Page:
Economic Capacity

To add to that, the U.S. and Europe’s defense industrial bases are nowhere near sufficiently geared up to match Russia’s vastly increased military output and its own strengthened defense sector. Russia’s rapid transition to a war economy has been additionally buoyed by Iranian, North Korean, and Chinese support and weapons supplies.

There is some confidence that production capacity in the U.S. and Europe, as well as in Ukraine, will significantly increase as of 2025. At the same time, there is some doubt whether Russia will be able to sustain its current rate of military output, especially if the U.S. and EU manage to dissuade China and Iran from further aiding Moscow.

But even in an optimistic scenario of sustained investments in the defense industrial base of the collective West and increasing Russian economic and logistical difficulties to sustain its defense sector, a game-changing shift in the balance of power is unlikely in the near future.

Russia Holds the Initiative, For Now

In addition, Russia, at the moment in any case, still has clear manpower advantages. It also enjoys air superiority in light of depleted Ukrainian air defense systems and has the operational momentum on the battlefield. If anything, Russia will now double down on its current offensive pushes.

It will want to press home these advantages before Ukraine’s defenses are bolstered by the arrival of military aid, and potentially more U.S. military advisers.

A final point worth reiterating is that Ukraine is not the only major security crisis that the West is facing. At the same time as the U.S. House of Representatives passed its Ukraine support bill, it also voted in favor of military support for Israel and Taiwan, potentially authorizing a combined total of some $100 billion (£81 billion). In light of an existing $34 trillion federal debt balance — which increases by $1 trillion every 100 days — the long-term sustainability of such aid packages is in question, and not only during a potential second Trump presidency.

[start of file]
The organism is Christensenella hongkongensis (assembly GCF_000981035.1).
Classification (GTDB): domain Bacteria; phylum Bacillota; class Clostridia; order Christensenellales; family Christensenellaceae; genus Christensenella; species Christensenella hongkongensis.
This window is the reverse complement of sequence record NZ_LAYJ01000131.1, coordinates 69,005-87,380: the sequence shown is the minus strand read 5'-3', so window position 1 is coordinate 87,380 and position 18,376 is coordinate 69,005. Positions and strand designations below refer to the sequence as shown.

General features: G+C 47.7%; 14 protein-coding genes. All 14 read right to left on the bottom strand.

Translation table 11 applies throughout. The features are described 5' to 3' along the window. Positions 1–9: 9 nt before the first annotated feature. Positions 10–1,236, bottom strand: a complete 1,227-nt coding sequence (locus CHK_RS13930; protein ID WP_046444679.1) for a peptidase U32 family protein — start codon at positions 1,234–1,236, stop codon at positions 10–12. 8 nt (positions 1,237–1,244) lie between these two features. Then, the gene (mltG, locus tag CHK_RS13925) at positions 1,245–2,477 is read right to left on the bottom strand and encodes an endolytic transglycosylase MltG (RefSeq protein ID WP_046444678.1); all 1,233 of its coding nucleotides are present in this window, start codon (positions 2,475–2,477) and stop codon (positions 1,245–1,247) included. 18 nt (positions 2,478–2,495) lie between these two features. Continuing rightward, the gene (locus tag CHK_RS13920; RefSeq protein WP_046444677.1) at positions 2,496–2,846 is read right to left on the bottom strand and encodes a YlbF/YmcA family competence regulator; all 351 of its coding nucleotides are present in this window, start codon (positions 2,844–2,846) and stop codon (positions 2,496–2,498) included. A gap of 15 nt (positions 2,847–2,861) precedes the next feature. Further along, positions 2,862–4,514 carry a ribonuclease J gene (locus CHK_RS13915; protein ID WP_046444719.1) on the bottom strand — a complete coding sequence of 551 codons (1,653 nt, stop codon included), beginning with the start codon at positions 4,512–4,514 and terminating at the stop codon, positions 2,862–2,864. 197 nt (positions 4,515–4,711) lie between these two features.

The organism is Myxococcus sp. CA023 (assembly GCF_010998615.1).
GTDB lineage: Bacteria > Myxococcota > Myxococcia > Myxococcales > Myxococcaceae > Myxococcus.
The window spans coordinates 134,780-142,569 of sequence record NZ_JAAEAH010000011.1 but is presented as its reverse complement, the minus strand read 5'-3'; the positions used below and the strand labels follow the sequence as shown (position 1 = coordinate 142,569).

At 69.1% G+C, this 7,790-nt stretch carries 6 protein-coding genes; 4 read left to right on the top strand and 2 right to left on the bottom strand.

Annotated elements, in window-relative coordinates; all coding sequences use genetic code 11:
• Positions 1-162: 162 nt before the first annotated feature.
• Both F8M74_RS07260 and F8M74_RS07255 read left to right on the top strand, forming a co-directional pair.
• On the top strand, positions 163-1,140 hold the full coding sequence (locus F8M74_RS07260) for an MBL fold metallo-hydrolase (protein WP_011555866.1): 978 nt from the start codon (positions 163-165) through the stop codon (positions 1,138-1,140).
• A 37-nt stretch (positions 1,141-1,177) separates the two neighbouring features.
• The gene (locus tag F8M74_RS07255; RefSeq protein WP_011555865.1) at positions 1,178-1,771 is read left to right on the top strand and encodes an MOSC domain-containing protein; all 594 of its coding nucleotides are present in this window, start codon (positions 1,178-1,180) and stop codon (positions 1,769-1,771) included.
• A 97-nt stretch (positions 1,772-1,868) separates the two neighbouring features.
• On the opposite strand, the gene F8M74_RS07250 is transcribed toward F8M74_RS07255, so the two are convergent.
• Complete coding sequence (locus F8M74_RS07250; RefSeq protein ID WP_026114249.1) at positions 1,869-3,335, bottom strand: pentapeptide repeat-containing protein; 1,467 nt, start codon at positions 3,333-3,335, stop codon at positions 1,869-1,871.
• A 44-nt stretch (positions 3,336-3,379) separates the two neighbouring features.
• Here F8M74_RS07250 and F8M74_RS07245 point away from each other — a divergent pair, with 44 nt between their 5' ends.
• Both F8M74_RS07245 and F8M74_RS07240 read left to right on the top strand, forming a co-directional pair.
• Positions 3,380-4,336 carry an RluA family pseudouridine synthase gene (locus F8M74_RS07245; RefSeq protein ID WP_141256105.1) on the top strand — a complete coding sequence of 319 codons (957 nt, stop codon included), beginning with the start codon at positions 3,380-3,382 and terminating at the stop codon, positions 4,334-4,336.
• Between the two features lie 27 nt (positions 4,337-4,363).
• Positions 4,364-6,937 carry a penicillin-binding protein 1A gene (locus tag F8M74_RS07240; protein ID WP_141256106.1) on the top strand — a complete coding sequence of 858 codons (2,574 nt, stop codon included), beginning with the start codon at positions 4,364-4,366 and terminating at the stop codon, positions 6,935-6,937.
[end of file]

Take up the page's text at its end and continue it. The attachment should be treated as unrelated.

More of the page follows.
Taken together, all this probably means that predictions that Ukraine will win the war against Russia within a year on the back of this additional U.S. support are at best overly optimistic and at worst dangerously delusional. A more realistic assessment would be that the resolve that the West seems to be rediscovering more widely in its support for Ukraine will give Kyiv an opportunity to improve its negotiating position when the two sides finally sit down to bring this war to an end.

But even this could turn out to be wishful thinking. Given the continuing rhetoric of victory in Moscow and Kyiv, another forever war might just have become more sustainable — for now.

This article is republished from The Conversation under a Creative Commons license. Read the original article.

Stefan Wolff is a professor of international security at the University of Birmingham.